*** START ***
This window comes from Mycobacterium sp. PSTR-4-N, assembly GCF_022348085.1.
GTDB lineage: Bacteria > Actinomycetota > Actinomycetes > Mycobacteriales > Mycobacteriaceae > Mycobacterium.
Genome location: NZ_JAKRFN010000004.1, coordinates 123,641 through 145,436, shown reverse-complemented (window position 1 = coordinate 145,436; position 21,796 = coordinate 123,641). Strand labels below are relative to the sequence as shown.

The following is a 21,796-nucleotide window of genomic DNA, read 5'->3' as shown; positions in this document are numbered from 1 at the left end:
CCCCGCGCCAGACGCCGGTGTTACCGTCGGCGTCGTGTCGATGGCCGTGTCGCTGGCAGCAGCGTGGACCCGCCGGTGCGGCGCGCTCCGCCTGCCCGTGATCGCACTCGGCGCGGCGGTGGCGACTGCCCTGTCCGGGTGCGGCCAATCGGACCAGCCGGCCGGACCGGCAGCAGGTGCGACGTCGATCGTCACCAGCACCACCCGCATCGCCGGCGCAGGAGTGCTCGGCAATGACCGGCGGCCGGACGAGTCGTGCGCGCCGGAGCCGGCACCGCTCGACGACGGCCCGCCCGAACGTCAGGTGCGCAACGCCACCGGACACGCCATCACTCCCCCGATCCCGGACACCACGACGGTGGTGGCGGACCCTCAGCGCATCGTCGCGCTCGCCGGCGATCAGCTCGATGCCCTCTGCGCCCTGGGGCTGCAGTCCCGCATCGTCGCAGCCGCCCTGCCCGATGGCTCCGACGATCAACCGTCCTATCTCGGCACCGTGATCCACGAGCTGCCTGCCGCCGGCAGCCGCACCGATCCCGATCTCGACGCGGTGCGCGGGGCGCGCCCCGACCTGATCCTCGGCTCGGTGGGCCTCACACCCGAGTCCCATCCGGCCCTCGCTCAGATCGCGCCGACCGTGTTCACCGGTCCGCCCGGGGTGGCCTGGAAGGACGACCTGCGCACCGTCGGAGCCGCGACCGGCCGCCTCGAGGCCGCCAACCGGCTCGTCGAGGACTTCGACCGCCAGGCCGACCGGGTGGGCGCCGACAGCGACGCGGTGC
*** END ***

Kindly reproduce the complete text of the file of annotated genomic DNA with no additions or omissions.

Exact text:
This window comes from Mycobacterium sp. PSTR-4-N, assembly GCF_022348085.1.
GTDB lineage: Bacteria > Actinomycetota > Actinomycetes > Mycobacteriales > Mycobacteriaceae > Mycobacterium.
Genome location: NZ_JAKRFN010000004.1, coordinates 123,641 through 145,436, shown reverse-complemented (window position 1 = coordinate 145,436; position 21,796 = coordinate 123,641). Strand labels below are relative to the sequence as shown.

The following is a 21,796-nucleotide window of genomic DNA, read 5'->3' as shown; positions in this document are numbered from 1 at the left end:
CCCCGCGCCAGACGCCGGTGTTACCGTCGGCGTCGTGTCGATGGCCGTGTCGCTGGCAGCAGCGTGGACCCGCCGGTGCGGCGCGCTCCGCCTGCCCGTGATCGCACTCGGCGCGGCGGTGGCGACTGCCCTGTCCGGGTGCGGCCAATCGGACCAGCCGGCCGGACCGGCAGCAGGTGCGACGTCGATCGTCACCAGCACCACCCGCATCGCCGGCGCAGGAGTGCTCGGCAATGACCGGCGGCCGGACGAGTCGTGCGCGCCGGAGCCGGCACCGCTCGACGACGGCCCGCCCGAACGTCAGGTGCGCAACGCCACCGGACACGCCATCACTCCCCCGATCCCGGACACCACGACGGTGGTGGCGGACCCTCAGCGCATCGTCGCGCTCGCCGGCGATCAGCTCGATGCCCTCTGCGCCCTGGGGCTGCAGTCCCGCATCGTCGCAGCCGCCCTGCCCGATGGCTCCGACGATCAACCGTCCTATCTCGGCACCGTGATCCACGAGCTGCCTGCCGCCGGCAGCCGCACCGATCCCGATCTCGACGCGGTGCGCGGGGCGCGCCCCGACCTGATCCTCGGCTCGGTGGGCCTCACACCCGAGTCCCATCCGGCCCTCGCTCAGATCGCGCCGACCGTGTTCACCGGTCCGCCCGGGGTGGCCTGGAAGGACGACCTGCGCACCGTCGGAGCCGCGACCGGCCGCCTCGAGGCCGCCAACCGGCTCGTCGAGGACTTCGACCGCCAGGCCGACCGGGTGGGCGCCGACAGCGACGCGGTGC